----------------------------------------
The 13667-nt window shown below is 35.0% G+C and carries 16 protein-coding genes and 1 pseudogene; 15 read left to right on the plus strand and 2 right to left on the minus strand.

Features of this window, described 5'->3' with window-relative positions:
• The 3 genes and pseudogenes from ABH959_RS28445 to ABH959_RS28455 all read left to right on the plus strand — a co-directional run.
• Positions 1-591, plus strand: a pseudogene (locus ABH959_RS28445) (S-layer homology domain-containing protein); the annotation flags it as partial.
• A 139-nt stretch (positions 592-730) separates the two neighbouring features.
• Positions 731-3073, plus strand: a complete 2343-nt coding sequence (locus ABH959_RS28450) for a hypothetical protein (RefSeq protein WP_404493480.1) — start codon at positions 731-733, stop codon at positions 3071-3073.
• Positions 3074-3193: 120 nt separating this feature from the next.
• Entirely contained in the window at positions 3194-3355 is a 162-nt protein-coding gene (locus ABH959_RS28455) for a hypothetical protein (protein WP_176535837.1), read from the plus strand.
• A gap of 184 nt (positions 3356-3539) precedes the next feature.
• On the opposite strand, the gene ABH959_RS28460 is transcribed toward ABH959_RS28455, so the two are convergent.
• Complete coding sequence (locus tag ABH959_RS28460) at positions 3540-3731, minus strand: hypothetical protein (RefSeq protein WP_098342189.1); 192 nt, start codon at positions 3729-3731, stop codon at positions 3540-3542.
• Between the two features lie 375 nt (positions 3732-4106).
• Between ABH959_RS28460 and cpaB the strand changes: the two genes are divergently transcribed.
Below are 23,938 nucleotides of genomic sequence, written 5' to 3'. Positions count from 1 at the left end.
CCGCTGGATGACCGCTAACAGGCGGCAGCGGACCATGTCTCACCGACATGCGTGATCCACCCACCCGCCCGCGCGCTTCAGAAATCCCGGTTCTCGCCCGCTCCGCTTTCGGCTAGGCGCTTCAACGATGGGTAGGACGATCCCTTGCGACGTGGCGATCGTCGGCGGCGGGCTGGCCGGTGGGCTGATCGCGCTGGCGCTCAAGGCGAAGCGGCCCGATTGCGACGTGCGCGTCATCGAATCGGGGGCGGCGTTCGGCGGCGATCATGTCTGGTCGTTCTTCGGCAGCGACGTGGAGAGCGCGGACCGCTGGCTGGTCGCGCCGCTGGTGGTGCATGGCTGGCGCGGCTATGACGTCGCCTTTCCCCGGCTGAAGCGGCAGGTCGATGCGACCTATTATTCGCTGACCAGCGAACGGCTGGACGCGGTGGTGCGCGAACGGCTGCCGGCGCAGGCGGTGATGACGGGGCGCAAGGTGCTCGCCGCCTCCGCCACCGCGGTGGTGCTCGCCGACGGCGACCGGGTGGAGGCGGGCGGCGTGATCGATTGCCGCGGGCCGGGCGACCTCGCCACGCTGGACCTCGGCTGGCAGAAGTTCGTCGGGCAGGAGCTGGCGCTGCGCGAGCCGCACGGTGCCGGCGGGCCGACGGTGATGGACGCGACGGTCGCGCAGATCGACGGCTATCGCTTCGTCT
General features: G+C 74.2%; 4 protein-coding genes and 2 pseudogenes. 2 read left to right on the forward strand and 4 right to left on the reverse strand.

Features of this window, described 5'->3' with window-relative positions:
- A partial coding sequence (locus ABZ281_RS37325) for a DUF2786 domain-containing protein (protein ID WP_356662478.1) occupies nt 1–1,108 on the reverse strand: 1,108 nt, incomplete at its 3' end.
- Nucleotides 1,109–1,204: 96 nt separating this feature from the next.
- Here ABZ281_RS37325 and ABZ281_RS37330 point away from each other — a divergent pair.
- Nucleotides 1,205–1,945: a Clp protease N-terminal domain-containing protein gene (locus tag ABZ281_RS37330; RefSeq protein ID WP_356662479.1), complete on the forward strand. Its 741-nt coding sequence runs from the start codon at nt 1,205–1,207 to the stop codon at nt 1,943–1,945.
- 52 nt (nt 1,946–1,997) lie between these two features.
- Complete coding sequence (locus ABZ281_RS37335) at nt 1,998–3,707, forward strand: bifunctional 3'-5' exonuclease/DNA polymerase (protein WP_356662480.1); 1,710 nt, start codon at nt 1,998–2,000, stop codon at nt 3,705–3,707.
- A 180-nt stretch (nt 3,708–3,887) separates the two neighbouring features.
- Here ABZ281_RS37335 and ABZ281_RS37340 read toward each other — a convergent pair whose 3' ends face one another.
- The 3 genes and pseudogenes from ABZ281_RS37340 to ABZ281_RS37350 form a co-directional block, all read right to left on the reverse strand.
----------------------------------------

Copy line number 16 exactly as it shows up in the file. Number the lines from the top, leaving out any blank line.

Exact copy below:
General features: G+C 74.2%; 4 protein-coding genes and 2 pseudogenes. 2 read left to right on the forward strand and 4 right to left on the reverse strand.